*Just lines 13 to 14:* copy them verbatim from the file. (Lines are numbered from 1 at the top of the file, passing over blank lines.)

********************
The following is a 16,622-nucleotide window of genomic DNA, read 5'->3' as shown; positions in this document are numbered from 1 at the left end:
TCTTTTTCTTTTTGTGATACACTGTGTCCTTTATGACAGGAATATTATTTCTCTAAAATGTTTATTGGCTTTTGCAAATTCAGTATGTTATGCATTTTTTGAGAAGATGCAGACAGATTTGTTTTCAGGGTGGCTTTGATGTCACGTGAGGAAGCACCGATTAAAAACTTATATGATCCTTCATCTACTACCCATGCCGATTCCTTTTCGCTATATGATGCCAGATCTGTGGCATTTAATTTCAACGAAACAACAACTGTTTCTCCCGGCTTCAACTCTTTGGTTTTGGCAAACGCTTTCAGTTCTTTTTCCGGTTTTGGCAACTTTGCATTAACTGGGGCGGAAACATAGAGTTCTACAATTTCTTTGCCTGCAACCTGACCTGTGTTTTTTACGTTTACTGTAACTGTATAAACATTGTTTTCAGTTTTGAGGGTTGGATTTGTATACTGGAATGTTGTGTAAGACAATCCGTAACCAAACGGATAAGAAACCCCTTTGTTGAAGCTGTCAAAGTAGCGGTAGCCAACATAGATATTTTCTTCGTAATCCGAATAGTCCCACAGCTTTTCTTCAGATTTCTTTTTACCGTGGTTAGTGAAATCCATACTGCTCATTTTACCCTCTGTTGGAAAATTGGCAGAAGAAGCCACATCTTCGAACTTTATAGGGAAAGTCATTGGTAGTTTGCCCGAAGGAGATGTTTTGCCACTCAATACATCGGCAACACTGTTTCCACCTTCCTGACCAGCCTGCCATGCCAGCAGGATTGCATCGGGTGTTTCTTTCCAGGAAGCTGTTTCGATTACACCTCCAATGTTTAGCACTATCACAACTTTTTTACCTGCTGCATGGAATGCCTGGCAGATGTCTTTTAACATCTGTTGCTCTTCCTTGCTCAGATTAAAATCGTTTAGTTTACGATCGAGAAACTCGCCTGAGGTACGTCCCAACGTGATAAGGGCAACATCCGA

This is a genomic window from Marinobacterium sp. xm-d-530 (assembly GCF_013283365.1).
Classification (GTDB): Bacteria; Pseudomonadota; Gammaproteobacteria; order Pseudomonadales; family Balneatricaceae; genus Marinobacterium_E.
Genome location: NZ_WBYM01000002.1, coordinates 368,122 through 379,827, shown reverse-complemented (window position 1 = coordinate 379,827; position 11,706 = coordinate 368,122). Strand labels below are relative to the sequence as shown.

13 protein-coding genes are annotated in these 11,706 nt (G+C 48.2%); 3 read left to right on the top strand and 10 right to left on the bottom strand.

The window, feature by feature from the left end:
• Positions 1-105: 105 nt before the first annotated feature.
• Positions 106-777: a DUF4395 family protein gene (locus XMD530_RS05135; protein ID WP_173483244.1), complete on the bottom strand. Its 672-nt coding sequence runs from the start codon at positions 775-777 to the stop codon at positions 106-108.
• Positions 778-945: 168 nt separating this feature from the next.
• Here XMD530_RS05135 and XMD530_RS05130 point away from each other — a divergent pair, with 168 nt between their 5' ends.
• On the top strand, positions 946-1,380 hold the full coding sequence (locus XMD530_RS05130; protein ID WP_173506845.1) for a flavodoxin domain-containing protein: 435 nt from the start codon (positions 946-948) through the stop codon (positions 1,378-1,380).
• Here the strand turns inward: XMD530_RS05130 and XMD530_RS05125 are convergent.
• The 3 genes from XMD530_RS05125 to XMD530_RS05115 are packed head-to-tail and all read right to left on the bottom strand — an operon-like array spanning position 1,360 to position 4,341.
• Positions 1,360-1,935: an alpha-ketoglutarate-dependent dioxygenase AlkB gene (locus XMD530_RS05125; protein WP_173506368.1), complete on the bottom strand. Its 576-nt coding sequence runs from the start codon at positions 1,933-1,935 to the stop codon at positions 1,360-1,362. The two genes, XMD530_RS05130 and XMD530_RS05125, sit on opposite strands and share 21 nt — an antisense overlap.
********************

• Here the strand turns inward: XMD530_RS05130 and XMD530_RS05125 are convergent.
• The 3 genes from XMD530_RS05125 to XMD530_RS05115 are packed head-to-tail and all read right to left on the bottom strand — an operon-like array spanning position 1,360 to position 4,341.